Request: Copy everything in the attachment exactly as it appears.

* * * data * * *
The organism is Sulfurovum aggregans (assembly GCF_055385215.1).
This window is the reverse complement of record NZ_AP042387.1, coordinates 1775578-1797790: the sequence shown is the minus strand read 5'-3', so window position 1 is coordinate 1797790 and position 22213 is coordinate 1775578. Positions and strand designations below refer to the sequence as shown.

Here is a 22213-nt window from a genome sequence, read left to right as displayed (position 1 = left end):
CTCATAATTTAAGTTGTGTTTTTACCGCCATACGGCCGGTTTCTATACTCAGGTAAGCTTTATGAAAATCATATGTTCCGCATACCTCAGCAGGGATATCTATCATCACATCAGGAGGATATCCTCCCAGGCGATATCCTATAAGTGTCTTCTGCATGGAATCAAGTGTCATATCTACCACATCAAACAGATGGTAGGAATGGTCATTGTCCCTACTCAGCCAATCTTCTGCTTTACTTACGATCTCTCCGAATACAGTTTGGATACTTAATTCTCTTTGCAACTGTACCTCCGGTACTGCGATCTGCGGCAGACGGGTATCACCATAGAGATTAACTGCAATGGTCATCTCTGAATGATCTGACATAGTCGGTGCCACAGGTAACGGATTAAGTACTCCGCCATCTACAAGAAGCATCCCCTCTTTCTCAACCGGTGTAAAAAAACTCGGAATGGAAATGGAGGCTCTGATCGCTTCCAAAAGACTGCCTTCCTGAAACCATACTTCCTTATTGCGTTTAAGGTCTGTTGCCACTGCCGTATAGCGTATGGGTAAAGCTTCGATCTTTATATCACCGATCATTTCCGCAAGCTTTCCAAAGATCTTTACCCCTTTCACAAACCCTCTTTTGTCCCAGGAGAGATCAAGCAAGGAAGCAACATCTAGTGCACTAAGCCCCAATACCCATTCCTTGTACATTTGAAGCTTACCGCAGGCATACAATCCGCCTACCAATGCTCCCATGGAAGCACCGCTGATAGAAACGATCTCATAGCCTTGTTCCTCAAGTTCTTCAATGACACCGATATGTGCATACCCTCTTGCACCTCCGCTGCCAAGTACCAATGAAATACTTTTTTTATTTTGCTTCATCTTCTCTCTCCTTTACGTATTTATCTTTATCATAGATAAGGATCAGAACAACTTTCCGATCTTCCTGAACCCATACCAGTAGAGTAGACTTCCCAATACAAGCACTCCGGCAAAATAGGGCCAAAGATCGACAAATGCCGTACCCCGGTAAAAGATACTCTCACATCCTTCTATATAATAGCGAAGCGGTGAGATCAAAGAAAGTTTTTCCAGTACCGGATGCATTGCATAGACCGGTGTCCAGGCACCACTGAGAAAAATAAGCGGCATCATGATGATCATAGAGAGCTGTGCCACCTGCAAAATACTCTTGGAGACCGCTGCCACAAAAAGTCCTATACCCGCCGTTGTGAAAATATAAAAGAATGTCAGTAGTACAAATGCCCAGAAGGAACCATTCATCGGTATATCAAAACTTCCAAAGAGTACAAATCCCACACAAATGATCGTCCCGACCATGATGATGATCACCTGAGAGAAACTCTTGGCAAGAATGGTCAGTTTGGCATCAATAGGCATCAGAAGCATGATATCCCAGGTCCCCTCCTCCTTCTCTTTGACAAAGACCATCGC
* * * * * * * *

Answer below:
The organism is Sulfurovum aggregans (assembly GCF_055385215.1).
This window is the reverse complement of record NZ_AP042387.1, coordinates 1775578-1797790: the sequence shown is the minus strand read 5'-3', so window position 1 is coordinate 1797790 and position 22213 is coordinate 1775578. Positions and strand designations below refer to the sequence as shown.

Here is a 22213-nt window from a genome sequence, read left to right as displayed (position 1 = left end):
CTCATAATTTAAGTTGTGTTTTTACCGCCATACGGCCGGTTTCTATACTCAGGTAAGCTTTATGAAAATCATATGTTCCGCATACCTCAGCAGGGATATCTATCATCACATCAGGAGGATATCCTCCCAGGCGATATCCTATAAGTGTCTTCTGCATGGAATCAAGTGTCATATCTACCACATCAAACAGATGGTAGGAATGGTCATTGTCCCTACTCAGCCAATCTTCTGCTTTACTTACGATCTCTCCGAATACAGTTTGGATACTTAATTCTCTTTGCAACTGTACCTCCGGTACTGCGATCTGCGGCAGACGGGTATCACCATAGAGATTAACTGCAATGGTCATCTCTGAATGATCTGACATAGTCGGTGCCACAGGTAACGGATTAAGTACTCCGCCATCTACAAGAAGCATCCCCTCTTTCTCAACCGGTGTAAAAAAACTCGGAATGGAAATGGAGGCTCTGATCGCTTCCAAAAGACTGCCTTCCTGAAACCATACTTCCTTATTGCGTTTAAGGTCTGTTGCCACTGCCGTATAGCGTATGGGTAAAGCTTCGATCTTTATATCACCGATCATTTCCGCAAGCTTTCCAAAGATCTTTACCCCTTTCACAAACCCTCTTTTGTCCCAGGAGAGATCAAGCAAGGAAGCAACATCTAGTGCACTAAGCCCCAATACCCATTCCTTGTACATTTGAAGCTTACCGCAGGCATACAATCCGCCTACCAATGCTCCCATGGAAGCACCGCTGATAGAAACGATCTCATAGCCTTGTTCCTCAAGTTCTTCAATGACACCGATATGTGCATACCCTCTTGCACCTCCGCTGCCAAGTACCAATGAAATACTTTTTTTATTTTGCTTCATCTTCTCTCTCCTTTACGTATTTATCTTTATCATAGATAAGGATCAGAACAACTTTCCGATCTTCCTGAACCCATACCAGTAGAGTAGACTTCCCAATACAAGCACTCCGGCAAAATAGGGCCAAAGATCGACAAATGCCGTACCCCGGTAAAAGATACTCTCACATCCTTCTATATAATAGCGAAGCGGTGAGATCAAAGAAAGTTTTTCCAGTACCGGATGCATTGCATAGACCGGTGTCCAGGCACCACTGAGAAAAATAAGCGGCATCATGATGATCATAGAGAGCTGTGCCACCTGCAAAATACTCTTGGAGACCGCTGCCACAAAAAGTCCTATACCCGCCGTTGTGAAAATATAAAAGAATGTCAGTAGTACAAATGCCCAGAAGGAACCATTCATCGGTATATCAAAACTTCCAAAGAGTACAAATCCCACACAAATGATCGTCCCGACCATGATGATGATCACCTGAGAGAAACTCTTGGCAAGAATGGTCAGTTTGGCATCAATAGGCATCAGAAGCATGATATCCCAGGTCCCCTCCTCCTTCTCTTTGACAAAGACCATCGC